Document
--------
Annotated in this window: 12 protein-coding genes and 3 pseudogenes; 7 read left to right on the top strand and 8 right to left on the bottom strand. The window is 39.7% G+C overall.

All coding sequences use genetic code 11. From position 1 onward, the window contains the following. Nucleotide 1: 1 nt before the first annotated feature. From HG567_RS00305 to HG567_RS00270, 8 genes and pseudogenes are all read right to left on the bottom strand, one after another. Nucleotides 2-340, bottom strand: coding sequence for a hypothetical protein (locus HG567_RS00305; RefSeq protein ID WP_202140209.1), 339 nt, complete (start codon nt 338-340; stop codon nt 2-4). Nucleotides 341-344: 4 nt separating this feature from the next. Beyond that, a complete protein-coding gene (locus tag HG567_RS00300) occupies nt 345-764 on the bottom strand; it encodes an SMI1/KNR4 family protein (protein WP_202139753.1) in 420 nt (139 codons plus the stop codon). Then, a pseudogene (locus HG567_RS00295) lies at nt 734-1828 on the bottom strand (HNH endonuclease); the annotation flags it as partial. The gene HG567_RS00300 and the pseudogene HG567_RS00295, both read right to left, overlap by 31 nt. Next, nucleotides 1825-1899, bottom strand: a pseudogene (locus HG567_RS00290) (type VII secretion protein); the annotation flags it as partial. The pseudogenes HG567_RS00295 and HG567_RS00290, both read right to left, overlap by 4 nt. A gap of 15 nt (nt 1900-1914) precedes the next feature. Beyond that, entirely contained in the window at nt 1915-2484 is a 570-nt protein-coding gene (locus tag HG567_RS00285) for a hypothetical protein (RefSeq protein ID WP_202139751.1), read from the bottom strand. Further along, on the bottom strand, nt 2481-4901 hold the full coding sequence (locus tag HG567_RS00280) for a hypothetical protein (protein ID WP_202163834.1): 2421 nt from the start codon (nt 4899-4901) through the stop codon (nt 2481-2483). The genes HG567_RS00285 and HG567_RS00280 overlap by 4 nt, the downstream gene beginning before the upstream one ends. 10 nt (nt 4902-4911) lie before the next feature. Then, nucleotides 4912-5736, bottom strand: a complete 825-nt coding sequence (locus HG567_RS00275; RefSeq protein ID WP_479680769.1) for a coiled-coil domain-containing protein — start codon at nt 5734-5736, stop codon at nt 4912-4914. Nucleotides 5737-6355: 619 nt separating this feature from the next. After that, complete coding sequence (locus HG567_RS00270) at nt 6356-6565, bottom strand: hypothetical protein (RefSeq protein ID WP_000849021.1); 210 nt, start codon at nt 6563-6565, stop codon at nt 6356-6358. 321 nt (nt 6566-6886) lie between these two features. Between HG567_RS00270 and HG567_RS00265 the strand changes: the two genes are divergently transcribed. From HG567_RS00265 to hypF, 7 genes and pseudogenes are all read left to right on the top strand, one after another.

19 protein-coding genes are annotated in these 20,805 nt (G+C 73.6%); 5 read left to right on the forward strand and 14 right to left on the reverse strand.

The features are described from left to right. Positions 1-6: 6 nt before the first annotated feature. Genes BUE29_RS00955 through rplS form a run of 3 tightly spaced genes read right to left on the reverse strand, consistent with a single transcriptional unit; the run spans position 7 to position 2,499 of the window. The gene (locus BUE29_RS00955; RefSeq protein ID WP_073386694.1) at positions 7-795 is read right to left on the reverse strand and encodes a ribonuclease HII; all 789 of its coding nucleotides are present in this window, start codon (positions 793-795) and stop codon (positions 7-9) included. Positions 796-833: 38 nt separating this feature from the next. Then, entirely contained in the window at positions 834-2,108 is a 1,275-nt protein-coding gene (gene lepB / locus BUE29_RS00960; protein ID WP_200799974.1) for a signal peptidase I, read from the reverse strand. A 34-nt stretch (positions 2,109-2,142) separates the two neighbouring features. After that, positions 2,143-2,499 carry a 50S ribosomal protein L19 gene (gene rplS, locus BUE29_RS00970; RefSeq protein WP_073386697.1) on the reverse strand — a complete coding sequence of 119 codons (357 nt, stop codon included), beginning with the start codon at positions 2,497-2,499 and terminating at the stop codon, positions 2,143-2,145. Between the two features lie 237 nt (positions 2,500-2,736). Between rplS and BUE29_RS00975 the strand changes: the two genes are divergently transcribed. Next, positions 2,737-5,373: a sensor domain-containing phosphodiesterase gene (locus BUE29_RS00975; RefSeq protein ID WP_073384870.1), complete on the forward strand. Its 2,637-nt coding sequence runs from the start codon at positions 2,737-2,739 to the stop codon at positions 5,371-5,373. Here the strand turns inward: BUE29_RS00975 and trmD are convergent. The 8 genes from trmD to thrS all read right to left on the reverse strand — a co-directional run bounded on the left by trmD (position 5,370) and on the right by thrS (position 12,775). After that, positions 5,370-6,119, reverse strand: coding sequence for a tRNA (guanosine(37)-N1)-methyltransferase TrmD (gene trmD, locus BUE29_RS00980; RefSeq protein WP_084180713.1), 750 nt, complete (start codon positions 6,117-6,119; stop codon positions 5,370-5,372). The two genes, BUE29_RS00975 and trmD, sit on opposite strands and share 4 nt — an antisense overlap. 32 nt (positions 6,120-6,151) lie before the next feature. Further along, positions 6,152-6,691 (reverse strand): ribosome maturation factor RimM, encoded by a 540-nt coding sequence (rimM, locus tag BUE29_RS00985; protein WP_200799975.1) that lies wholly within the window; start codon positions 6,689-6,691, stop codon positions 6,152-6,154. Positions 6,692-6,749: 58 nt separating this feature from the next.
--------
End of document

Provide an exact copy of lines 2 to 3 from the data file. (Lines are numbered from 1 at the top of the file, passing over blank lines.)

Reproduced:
All coding sequences use genetic code 11. From position 1 onward, the window contains the following. Nucleotide 1: 1 nt before the first annotated feature. From HG567_RS00305 to HG567_RS00270, 8 genes and pseudogenes are all read right to left on the bottom strand, one after another. Nucleotides 2-340, bottom strand: coding sequence for a hypothetical protein (locus HG567_RS00305; RefSeq protein ID WP_202140209.1), 339 nt, complete (start codon nt 338-340; stop codon nt 2-4). Nucleotides 341-344: 4 nt separating this feature from the next. Beyond that, a complete protein-coding gene (locus tag HG567_RS00300) occupies nt 345-764 on the bottom strand; it encodes an SMI1/KNR4 family protein (protein WP_202139753.1) in 420 nt (139 codons plus the stop codon). Then, a pseudogene (locus HG567_RS00295) lies at nt 734-1828 on the bottom strand (HNH endonuclease); the annotation flags it as partial. The gene HG567_RS00300 and the pseudogene HG567_RS00295, both read right to left, overlap by 31 nt. Next, nucleotides 1825-1899, bottom strand: a pseudogene (locus HG567_RS00290) (type VII secretion protein); the annotation flags it as partial. The pseudogenes HG567_RS00295 and HG567_RS00290, both read right to left, overlap by 4 nt. A gap of 15 nt (nt 1900-1914) precedes the next feature. Beyond that, entirely contained in the window at nt 1915-2484 is a 570-nt protein-coding gene (locus tag HG567_RS00285) for a hypothetical protein (RefSeq protein ID WP_202139751.1), read from the bottom strand. Further along, on the bottom strand, nt 2481-4901 hold the full coding sequence (locus tag HG567_RS00280) for a hypothetical protein (protein ID WP_202163834.1): 2421 nt from the start codon (nt 4899-4901) through the stop codon (nt 2481-2483). The genes HG567_RS00285 and HG567_RS00280 overlap by 4 nt, the downstream gene beginning before the upstream one ends. 10 nt (nt 4902-4911) lie before the next feature. Then, nucleotides 4912-5736, bottom strand: a complete 825-nt coding sequence (locus HG567_RS00275; RefSeq protein ID WP_479680769.1) for a coiled-coil domain-containing protein — start codon at nt 5734-5736, stop codon at nt 4912-4914. Nucleotides 5737-6355: 619 nt separating this feature from the next. After that, complete coding sequence (locus HG567_RS00270) at nt 6356-6565, bottom strand: hypothetical protein (RefSeq protein ID WP_000849021.1); 210 nt, start codon at nt 6563-6565, stop codon at nt 6356-6358. 321 nt (nt 6566-6886) lie between these two features. Between HG567_RS00270 and HG567_RS00265 the strand changes: the two genes are divergently transcribed. From HG567_RS00265 to hypF, 7 genes and pseudogenes are all read left to right on the top strand, one after another.

19 protein-coding genes are annotated in these 20,805 nt (G+C 73.6%); 5 read left to right on the forward strand and 14 right to left on the reverse strand.